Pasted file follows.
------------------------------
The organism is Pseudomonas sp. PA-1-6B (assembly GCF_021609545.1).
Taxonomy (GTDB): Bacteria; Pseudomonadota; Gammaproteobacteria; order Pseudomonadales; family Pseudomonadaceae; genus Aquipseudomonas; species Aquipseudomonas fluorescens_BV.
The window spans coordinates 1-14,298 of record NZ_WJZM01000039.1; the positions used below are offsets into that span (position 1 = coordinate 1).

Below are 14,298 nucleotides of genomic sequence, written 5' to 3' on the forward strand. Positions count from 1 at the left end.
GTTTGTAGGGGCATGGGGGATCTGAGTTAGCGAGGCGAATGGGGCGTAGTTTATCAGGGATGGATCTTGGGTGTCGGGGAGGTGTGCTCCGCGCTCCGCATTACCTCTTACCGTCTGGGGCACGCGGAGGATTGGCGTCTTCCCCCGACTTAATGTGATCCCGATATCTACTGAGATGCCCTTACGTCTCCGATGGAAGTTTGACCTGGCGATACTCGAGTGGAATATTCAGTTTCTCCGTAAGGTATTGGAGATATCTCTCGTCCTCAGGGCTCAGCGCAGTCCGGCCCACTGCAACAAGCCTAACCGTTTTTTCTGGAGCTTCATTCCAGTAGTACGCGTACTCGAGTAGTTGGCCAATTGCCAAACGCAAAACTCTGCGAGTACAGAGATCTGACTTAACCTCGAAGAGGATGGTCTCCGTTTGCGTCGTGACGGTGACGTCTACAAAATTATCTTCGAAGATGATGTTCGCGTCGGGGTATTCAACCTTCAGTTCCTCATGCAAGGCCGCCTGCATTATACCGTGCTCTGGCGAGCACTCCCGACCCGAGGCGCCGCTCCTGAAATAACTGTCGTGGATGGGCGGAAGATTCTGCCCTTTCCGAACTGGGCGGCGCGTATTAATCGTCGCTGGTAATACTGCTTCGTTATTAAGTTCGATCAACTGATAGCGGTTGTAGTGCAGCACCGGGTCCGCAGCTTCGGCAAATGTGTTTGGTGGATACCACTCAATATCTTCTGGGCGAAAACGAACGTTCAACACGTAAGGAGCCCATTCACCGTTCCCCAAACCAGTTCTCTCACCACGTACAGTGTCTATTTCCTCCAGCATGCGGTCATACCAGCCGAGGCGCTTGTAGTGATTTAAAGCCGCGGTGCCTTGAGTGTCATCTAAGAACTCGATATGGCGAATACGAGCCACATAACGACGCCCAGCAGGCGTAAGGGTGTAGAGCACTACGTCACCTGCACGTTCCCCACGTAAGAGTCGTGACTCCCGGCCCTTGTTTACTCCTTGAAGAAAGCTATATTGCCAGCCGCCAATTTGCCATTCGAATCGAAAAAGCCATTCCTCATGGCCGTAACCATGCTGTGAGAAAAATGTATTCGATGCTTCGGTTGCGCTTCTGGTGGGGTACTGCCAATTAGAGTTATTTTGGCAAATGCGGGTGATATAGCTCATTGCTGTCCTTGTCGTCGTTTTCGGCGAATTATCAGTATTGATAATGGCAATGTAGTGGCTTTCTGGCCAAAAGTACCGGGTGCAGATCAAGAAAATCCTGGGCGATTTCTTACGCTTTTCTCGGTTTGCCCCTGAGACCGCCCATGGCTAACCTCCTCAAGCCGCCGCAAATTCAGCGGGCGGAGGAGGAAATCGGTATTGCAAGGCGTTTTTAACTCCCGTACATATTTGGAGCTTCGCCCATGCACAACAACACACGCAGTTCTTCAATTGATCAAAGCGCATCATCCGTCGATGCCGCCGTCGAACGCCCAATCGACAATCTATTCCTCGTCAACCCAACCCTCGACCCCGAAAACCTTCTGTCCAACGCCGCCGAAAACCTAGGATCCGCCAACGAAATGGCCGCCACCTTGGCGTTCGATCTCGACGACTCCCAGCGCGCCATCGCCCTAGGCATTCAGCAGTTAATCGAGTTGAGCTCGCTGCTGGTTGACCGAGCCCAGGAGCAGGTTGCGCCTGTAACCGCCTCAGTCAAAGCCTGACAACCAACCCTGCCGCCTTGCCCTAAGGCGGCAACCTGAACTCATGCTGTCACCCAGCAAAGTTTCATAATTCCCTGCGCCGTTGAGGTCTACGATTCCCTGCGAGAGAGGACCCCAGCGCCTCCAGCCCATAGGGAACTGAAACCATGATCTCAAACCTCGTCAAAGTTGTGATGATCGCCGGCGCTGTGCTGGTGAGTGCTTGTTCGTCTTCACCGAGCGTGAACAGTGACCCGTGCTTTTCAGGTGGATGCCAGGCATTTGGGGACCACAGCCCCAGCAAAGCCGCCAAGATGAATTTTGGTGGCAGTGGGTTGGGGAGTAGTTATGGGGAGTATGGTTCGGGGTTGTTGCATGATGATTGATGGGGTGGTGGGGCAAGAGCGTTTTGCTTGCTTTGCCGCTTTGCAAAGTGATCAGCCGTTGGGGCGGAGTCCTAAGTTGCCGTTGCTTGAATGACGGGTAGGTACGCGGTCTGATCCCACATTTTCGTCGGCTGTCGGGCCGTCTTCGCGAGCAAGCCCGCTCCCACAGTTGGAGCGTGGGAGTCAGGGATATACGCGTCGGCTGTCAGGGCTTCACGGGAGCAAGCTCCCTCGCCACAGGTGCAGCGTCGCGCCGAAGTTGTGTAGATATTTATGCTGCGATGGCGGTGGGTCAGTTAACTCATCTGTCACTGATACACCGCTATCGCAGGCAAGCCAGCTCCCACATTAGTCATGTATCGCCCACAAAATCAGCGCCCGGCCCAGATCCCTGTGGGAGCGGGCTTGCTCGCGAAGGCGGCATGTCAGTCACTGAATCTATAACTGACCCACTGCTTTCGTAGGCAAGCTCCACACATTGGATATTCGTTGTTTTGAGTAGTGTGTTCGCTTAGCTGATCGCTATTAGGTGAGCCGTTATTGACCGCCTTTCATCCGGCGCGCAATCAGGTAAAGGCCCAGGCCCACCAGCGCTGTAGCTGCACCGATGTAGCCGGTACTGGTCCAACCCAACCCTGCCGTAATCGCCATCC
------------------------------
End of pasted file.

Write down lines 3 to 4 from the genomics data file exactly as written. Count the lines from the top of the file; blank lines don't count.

The window spans coordinates 1-14,298 of record NZ_WJZM01000039.1; the positions used below are offsets into that span (position 1 = coordinate 1).

Below are 14,298 nucleotides of genomic sequence, written 5' to 3' on the forward strand. Positions count from 1 at the left end.